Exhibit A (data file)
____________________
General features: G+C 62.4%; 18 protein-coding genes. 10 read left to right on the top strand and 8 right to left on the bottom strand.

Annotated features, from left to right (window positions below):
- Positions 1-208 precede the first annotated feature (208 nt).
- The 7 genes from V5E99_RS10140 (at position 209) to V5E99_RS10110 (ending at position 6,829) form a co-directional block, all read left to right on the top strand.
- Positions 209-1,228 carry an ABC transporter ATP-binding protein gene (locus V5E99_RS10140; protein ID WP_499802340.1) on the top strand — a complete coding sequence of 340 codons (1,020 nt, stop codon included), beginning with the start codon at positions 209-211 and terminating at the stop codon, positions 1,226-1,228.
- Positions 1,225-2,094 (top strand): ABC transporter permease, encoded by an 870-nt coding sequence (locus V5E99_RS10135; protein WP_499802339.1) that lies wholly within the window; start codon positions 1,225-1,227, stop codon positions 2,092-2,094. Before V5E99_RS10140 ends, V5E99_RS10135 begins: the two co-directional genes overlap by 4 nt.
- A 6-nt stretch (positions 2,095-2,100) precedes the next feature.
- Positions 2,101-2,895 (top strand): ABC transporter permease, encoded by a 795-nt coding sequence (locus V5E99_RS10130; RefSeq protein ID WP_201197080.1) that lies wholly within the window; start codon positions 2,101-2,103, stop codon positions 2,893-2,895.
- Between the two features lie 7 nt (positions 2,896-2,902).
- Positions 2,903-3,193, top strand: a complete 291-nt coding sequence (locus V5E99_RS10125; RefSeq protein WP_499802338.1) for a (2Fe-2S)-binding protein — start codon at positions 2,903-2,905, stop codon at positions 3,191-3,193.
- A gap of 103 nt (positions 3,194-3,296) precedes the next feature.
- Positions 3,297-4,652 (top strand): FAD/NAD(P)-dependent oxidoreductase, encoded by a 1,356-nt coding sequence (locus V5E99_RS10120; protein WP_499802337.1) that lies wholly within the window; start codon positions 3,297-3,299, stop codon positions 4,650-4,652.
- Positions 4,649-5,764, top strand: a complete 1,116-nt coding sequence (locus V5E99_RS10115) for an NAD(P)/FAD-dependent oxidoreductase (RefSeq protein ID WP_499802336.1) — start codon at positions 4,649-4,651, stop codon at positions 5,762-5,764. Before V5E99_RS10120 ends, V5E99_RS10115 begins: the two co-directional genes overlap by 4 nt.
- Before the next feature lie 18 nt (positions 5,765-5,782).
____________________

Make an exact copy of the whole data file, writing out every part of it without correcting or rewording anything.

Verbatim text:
General features: G+C 62.4%; 18 protein-coding genes. 10 read left to right on the top strand and 8 right to left on the bottom strand.

Annotated features, from left to right (window positions below):
- Positions 1-208 precede the first annotated feature (208 nt).
- The 7 genes from V5E99_RS10140 (at position 209) to V5E99_RS10110 (ending at position 6,829) form a co-directional block, all read left to right on the top strand.
- Positions 209-1,228 carry an ABC transporter ATP-binding protein gene (locus V5E99_RS10140; protein ID WP_499802340.1) on the top strand — a complete coding sequence of 340 codons (1,020 nt, stop codon included), beginning with the start codon at positions 209-211 and terminating at the stop codon, positions 1,226-1,228.
- Positions 1,225-2,094 (top strand): ABC transporter permease, encoded by an 870-nt coding sequence (locus V5E99_RS10135; protein WP_499802339.1) that lies wholly within the window; start codon positions 1,225-1,227, stop codon positions 2,092-2,094. Before V5E99_RS10140 ends, V5E99_RS10135 begins: the two co-directional genes overlap by 4 nt.
- A 6-nt stretch (positions 2,095-2,100) precedes the next feature.
- Positions 2,101-2,895 (top strand): ABC transporter permease, encoded by a 795-nt coding sequence (locus V5E99_RS10130; RefSeq protein ID WP_201197080.1) that lies wholly within the window; start codon positions 2,101-2,103, stop codon positions 2,893-2,895.
- Between the two features lie 7 nt (positions 2,896-2,902).
- Positions 2,903-3,193, top strand: a complete 291-nt coding sequence (locus V5E99_RS10125; RefSeq protein WP_499802338.1) for a (2Fe-2S)-binding protein — start codon at positions 2,903-2,905, stop codon at positions 3,191-3,193.
- A gap of 103 nt (positions 3,194-3,296) precedes the next feature.
- Positions 3,297-4,652 (top strand): FAD/NAD(P)-dependent oxidoreductase, encoded by a 1,356-nt coding sequence (locus V5E99_RS10120; protein WP_499802337.1) that lies wholly within the window; start codon positions 3,297-3,299, stop codon positions 4,650-4,652.
- Positions 4,649-5,764, top strand: a complete 1,116-nt coding sequence (locus V5E99_RS10115) for an NAD(P)/FAD-dependent oxidoreductase (RefSeq protein ID WP_499802336.1) — start codon at positions 4,649-4,651, stop codon at positions 5,762-5,764. Before V5E99_RS10120 ends, V5E99_RS10115 begins: the two co-directional genes overlap by 4 nt.
- Before the next feature lie 18 nt (positions 5,765-5,782).